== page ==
Funding sources: none.
EVALUATION OF STANDARD MAGNETIC RESONANCE CHARACTERISTICS USED TO DIFFERENTIATE NEOPLASTIC, INFLAMMATORY, AND VASCULAR BRAIN LESIONS IN DOGS
Article first published online: 28 JAN 2014
© 2014 American College of Veterinary Radiology
Veterinary Radiology & Ultrasound
Volume 55, Issue 4, pages 399–406, July/August 2014
How to Cite
Young, B. D., Fosgate, G. T., Holmes, S. P., Wolff, C. A., Chen-Allen, A. V., Kent, M., Platt, S. R., Savage, M. Y., Schatzberg, S. J. and Levine, J. M. (2014), EVALUATION OF STANDARD MAGNETIC RESONANCE CHARACTERISTICS USED TO DIFFERENTIATE NEOPLASTIC, INFLAMMATORY, AND VASCULAR BRAIN LESIONS IN DOGS. Veterinary Radiology & Ultrasound, 55: 399–406. doi: 10.1111/vru.12137
Previous presentations or abstracts: none.
- Issue published online: 16 JUL 2014
- Article first published online: 28 JAN 2014
- Manuscript Accepted: 25 OCT 2013
- Manuscript Received: 9 AUG 2013
- inflammation, MR imaging;
- MR imaging;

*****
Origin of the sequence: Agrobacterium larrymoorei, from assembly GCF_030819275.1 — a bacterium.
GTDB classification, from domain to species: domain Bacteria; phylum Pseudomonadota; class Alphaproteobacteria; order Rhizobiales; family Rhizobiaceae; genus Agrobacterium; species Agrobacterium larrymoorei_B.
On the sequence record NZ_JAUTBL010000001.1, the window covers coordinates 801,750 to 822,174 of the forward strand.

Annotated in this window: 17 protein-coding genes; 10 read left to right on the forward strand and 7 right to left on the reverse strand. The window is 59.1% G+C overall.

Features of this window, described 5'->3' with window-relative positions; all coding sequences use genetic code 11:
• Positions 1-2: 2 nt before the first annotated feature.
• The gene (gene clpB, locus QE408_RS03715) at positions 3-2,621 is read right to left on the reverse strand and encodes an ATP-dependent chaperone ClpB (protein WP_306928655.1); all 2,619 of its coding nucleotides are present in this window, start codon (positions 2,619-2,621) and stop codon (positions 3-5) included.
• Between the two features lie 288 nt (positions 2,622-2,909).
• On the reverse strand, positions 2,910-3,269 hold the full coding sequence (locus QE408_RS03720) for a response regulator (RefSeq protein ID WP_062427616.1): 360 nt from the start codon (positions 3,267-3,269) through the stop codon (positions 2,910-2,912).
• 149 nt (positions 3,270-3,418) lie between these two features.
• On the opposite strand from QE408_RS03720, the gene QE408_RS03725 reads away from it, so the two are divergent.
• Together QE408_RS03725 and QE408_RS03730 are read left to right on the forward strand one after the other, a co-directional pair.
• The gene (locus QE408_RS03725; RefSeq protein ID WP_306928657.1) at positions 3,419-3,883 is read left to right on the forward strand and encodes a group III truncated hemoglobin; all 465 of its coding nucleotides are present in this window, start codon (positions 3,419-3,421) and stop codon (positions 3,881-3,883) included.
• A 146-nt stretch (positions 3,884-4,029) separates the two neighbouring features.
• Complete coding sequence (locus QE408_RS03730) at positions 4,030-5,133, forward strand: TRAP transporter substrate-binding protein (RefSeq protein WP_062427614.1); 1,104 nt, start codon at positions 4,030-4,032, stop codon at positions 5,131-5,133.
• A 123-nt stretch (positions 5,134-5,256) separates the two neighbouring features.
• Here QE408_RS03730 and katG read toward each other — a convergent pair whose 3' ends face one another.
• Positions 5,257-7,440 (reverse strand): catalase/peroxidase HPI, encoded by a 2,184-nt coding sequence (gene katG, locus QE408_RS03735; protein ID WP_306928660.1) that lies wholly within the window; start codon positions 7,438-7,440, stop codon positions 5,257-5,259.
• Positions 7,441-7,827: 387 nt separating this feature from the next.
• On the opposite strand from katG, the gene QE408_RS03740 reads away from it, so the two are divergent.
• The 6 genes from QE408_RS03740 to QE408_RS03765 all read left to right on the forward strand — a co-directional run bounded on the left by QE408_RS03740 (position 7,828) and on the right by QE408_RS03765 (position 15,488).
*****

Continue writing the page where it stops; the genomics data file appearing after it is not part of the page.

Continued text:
Magnetic resonance (MR) imaging characteristics are commonly used to help predict intracranial disease categories in dogs, however, few large studies have objectively evaluated these characteristics. The purpose of this retrospective study was to evaluate MR characteristics that have been used to differentiate neoplastic, inflammatory, and vascular intracranial diseases in a large, multi-institutional population of dogs. Medical records from three veterinary teaching hospitals were searched over a 6-year period for dogs that had diagnostic quality brain MR scans and histologically confirmed intracranial disease. Three examiners who were unaware of histologic diagnosis independently evaluated 19 MR lesion characteristics totaling 57 possible responses. A total of 75 dogs with histologically confirmed intracranial disease were included in analyses: 51 with neoplasia, 18 with inflammatory disease, and six with cerebrovascular disease. Only strong contrast enhancement was more common in neoplasia than other disease categories. A multivariable statistical model suggested that extra-axial origin, T2-FLAIR mixed intensity, and defined lesion margins were also predictive of neoplasia. Meningeal enhancement, irregular lesion shape, and multifocal location distinguished inflammatory diseases from the other disease categories. No MR characteristics distinguished vascular lesions and these appeared most similar to neoplasia. These results differed from a previous report describing seven MR characteristics that were predictive of neoplasia in dogs and cats. Findings from the current study indicated that the high performance of MR for diagnosing canine intracranial diseases might be due to evaluator recognition of combinations of MR characteristics vs. relying on any one MR characteristic alone.